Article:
AMURSANA 阿睦爾撒納, d. 1757, taisha of the Khoits, who was instrumental in the Chinese conquest of Sungaria, was a son of Boitalak 博託洛克, daughter of Tsewang Araptan [q. v.], who was married (1714) to Danjung 丹衷, the eldest son of Latzan Khan (see under Tshangs-dbyangs-rgya-mtsho). Some time after Danjung died (about 1717, said to have been killed by his father-in-law), leaving a son, Banjur 班珠爾, Boitalak married a taisha of the Khoits (see under Galdan) and later gave birth to Amursana. (Emperor Kao-tsung asserted that Boitalak had conceived before her second marriage, thus demonstrating that Amursana had no claim to be taisha of the Khoits—a statement that can scarcely be taken at face value. Some accounts assert that the mother of Amursana was a daughter of Boitalak, which seems equally improbable).

As a tribe, the Khoits were lower in rank than the other Western Mongols and their taisha was himself subordinate to the Derbets (see under Galdan) who in turn were under the rule of the Khuntaisha of the Sungars. When Amursana became taisha of the Khoits, he found the power of the Sungars waning. Galdan Tseren (see under Tsewang Araptan), the powerful and intelligent ruler of the Sungar empire, died in August or September, 1745, and was succeeded by his second son, Tsewang Dorji Namjar. The latter was quite young and was more interested in killing dogs than attending to affairs of state. In 1750 a group of his high officials or saisan 宰桑 rebelled, captured him, and after taking out his eyes, sent him a prisoner to Aksu. They proclaimed, as taisha of the Sungars, the eldest but illegitimate son of Galdan Tseren, Lama Darja 喇嘛達爾札 (d. 1752). In spite of his low birth, Lama Darja met little opposition except from Davatsi 達瓦齊 (d. 1759), grandson of the famous Cheren Dondub (see under Tsewang Araptan) who once conquered Tibet. In 1751 Davatsi was defeated by Lama Darja and with about a dozen men escaped westward to the Kazaks. Among his few followers was Amursana who finally returned to the Tarbagatai region where his people had remained. Collecting a thousand men, they marched to Ili where Lama Darja resided. They surprised him and killed him on January 13, 1752. Davatsi thus became taisha of the Sungars and richly rewarded Amursana for his service.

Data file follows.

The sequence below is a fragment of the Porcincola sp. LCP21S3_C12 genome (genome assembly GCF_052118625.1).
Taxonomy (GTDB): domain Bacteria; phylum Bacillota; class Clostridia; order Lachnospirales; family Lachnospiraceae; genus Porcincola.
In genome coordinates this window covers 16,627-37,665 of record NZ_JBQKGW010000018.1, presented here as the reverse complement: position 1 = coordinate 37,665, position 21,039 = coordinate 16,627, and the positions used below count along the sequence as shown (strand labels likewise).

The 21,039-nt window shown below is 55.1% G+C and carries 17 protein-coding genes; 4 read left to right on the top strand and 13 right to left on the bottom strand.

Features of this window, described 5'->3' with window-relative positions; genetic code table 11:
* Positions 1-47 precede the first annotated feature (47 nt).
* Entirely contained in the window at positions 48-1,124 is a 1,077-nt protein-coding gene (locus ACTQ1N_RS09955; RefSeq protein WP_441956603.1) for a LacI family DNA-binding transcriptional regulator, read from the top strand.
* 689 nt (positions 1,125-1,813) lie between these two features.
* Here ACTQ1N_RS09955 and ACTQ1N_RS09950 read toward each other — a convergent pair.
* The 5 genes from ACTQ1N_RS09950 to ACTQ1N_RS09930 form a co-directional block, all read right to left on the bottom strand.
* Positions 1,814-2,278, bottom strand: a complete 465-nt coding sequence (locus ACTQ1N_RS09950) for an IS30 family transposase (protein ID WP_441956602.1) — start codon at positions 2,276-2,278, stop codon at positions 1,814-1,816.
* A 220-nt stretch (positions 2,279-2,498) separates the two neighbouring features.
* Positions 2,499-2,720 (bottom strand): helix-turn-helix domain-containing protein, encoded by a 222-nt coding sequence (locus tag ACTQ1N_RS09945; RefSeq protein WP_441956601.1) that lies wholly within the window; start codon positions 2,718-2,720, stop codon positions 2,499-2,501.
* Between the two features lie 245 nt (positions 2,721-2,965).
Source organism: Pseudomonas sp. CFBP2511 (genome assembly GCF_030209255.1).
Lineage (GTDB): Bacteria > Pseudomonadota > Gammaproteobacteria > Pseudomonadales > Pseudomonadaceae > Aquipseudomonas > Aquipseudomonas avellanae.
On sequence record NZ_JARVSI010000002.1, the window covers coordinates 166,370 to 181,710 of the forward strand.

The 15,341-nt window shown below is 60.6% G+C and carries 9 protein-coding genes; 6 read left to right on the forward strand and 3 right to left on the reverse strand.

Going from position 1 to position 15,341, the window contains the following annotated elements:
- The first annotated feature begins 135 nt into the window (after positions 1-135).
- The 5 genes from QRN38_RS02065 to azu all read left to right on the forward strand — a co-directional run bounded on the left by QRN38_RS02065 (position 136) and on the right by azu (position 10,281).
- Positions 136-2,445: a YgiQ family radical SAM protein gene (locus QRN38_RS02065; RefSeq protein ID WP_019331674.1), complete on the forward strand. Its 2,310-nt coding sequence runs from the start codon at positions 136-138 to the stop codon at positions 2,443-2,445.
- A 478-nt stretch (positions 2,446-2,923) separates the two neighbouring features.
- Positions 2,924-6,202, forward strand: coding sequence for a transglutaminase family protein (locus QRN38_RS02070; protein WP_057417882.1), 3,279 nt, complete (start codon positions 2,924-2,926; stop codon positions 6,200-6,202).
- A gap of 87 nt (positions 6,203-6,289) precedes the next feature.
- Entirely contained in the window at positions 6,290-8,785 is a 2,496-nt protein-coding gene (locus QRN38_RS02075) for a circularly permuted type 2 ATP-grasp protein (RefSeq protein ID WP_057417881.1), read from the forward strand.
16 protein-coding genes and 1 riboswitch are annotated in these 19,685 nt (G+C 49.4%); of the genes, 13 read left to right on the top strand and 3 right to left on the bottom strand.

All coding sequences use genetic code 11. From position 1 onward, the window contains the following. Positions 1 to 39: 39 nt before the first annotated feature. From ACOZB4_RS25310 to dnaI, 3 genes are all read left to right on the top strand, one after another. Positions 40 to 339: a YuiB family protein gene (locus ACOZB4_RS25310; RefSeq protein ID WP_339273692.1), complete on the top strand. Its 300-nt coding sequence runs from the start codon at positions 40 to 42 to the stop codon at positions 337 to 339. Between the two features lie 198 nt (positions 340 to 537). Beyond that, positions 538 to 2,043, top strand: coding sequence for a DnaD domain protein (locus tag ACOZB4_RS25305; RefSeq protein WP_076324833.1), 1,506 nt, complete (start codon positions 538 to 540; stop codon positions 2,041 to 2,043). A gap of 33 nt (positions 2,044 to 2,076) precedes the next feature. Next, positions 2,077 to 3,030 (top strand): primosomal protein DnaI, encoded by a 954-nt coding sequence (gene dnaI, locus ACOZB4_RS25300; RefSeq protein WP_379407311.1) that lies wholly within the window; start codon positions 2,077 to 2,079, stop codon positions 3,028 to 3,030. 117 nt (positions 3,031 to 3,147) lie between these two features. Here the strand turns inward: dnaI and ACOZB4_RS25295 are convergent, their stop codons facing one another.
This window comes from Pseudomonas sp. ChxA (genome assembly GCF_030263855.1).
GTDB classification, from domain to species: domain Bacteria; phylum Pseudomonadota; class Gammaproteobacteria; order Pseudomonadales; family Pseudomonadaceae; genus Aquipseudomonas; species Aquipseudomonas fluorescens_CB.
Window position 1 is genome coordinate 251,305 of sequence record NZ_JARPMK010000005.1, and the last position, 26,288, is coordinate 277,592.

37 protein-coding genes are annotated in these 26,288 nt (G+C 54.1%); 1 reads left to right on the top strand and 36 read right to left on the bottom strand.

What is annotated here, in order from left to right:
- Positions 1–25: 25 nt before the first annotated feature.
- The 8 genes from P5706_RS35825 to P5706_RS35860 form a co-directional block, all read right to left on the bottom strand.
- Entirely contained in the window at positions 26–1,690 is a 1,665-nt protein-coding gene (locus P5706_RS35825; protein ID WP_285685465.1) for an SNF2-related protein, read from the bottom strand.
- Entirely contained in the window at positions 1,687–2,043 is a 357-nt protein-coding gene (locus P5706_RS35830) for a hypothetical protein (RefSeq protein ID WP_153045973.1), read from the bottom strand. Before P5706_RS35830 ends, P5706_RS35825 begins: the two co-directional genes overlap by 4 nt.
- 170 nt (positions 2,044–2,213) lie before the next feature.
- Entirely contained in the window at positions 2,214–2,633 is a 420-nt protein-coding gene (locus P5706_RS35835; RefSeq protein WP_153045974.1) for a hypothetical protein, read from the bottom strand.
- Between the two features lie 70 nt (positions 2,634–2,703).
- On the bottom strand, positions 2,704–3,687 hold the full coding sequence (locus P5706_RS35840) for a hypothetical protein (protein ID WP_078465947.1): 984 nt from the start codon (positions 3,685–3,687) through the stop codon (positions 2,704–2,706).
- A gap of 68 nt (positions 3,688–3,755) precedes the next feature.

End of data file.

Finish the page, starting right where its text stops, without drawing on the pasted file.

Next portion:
During these years of civil war the Sungars were weakened and impoverished. After 1750 some of them, tired of fighting or fearful of persecutions, escaped to Mongolia where they surrendered to Emperor Kao-tsung. The fugitives brought with them all their belongings, their cattle and their men, among whom were Salar 薩拉爾, a saisan who surrendered in 1750 and Tseren 車凌 (d. 1758), taisha of the Derbets who surrendered in 1753 with about three thousand families of his tribesmen. In 1754, owing to persecution by Davatsi, Amursana also declared allegiance to Emperor Kao-tsung. He brought with him five thousand soldiers, and more than four times that number of women and children who constituted a part of the Khoit tribe. As most of the Khoshotes (see under Galdan) had already surrendered, it seems that only the Sungars remained under Davatsi who is described as a drunkard and an incompetent ruler.